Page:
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What Happens if I Wait Too Long to Make an Estate Plan?

Law Office of Jonathan D. Alexander, Esq.

If you wait to long to establish an estate plan, upon your passing your heirs may be subject to the delay and expense of probate court.  We encourage our clients to plan early because it can be too late to establish an estate plan.  In California, in order to make a will or trust you must be at least 18 years old and be of sound mind.  Being of sound minds means having the requisite mental capacity. 

What is the Required Mental Capacity to Create a Will?

Testamentary capacity for a will under California law means that you must:   

  • Understand the nature of the testamentary act (understand that you are making a will).  
  •  Understand and recollect the nature and situation of your property.
  • Remember and understand your living descendants (children), spouse, and parents, and those interests are affected by the will.
  • Not suffer from a mental health disorder with symptoms including delusions or hallucinations, which delusions or hallucinations result in you devising (gifting) property in a way that except for the delusions or hallucinations you would not have done.

See Probate Code Section 6100.5.   

In sum, you must understand that you are making will, remember what you own, who you are related to, and you must not suffer from a mental illness that might affect how you would pass your property to your relatives or others. 

What is the Required Mental Capacity to Create a Trust?

To create a trust a person must understand:

  • The rights, duties, and responsibilities created or affected by the decision;
  • The probable consequences for them and others affected by signing the document; and
  • The risks, benefits and alternatives to what is being done. 

See Probate Code Sections 810-812.  The individual creating the trust must understand the mechanics of the trust that he or she is creating.  This is higher level of understanding and higher standard of capacity than that required for creating a will.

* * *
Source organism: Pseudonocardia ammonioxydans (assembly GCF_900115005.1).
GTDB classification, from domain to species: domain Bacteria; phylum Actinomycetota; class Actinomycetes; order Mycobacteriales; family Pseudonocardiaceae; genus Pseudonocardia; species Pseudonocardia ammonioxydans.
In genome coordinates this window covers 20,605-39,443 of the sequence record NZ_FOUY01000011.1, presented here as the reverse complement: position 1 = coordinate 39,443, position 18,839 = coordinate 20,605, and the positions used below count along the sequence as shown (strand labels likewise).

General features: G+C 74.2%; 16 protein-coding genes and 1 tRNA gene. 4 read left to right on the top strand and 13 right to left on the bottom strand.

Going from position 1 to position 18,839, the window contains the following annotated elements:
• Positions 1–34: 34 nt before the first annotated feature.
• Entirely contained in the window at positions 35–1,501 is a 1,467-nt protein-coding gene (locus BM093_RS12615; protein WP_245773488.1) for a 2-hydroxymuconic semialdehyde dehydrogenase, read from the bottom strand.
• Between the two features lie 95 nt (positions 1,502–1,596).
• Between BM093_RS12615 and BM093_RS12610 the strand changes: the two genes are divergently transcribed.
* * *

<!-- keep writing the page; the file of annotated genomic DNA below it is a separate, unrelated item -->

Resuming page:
California law does; however, presume that individuals are capable of making decisions and signing documents like wills, trusts, advance health care directives and durable powers of attorney.  The probate code presumes even presumes that an individual has the required capacity to make decisions and to be responsible for their actions or decisions.   

What if a Will or Trust is Created by Someone Without Capacity?

If a trust or will is created by an individual without the required mental capacity, California law deems it unenforceable.   As mentioned above, the law presumes that a will or trust is valid upon creation. If a will or trust is challenged, the person contesting the will or trust must present evidence that affirmatively proves lack of capacity. 

Lack of capacity is fact and case specific.  An individual may be diagnosed with dementia or other cognitive impairment but still have the required mental capacity to create a trust or will.  See California Probate Code Section 811(d) states that states that these individuals may have the requisite capacity. 

  • The mere diagnosis of a mental or physical disorder shall not be sufficient in and of itself to support a determination that a person is of unsound mind or lacks the capacity to do a certain act.”

There must be a correlation between the deficit and the mental capacity required for the specific action that the patient wants to take.

Where Steps Should I Take to Establish an Estate Before Incapacity?

You should speak with a qualified estate planning attorney.  Call the Law office of Jonathan Alexander at (949) 334-7823 today.  Mr. Alexander has 20 years of legal experience and can help you create a plan that avoids probate and protects you, your family, and your legacy.

For more information about Mr. Alexander, his practice, and his estate planning philosophy, please visit his bio linked here

Client Reviews

The pandemic had me thinking very seriously about my outdated Will, I contacted the Law Office of Jonathan D. Alexander and he quickly eased my mind about all of the details of my estate and outdated will. He handled every detail from end to end and I was able to complete my Living Trust with no...

Joanne T.

I am so grateful to have been able to work with Jonathan. I knew I wanted to have a Living Trust and I had no idea what to expect going into the process. Jonathan was easy to talk to and explained the process thoroughly of what was required. He was patient with my multiple questions and replied in a...

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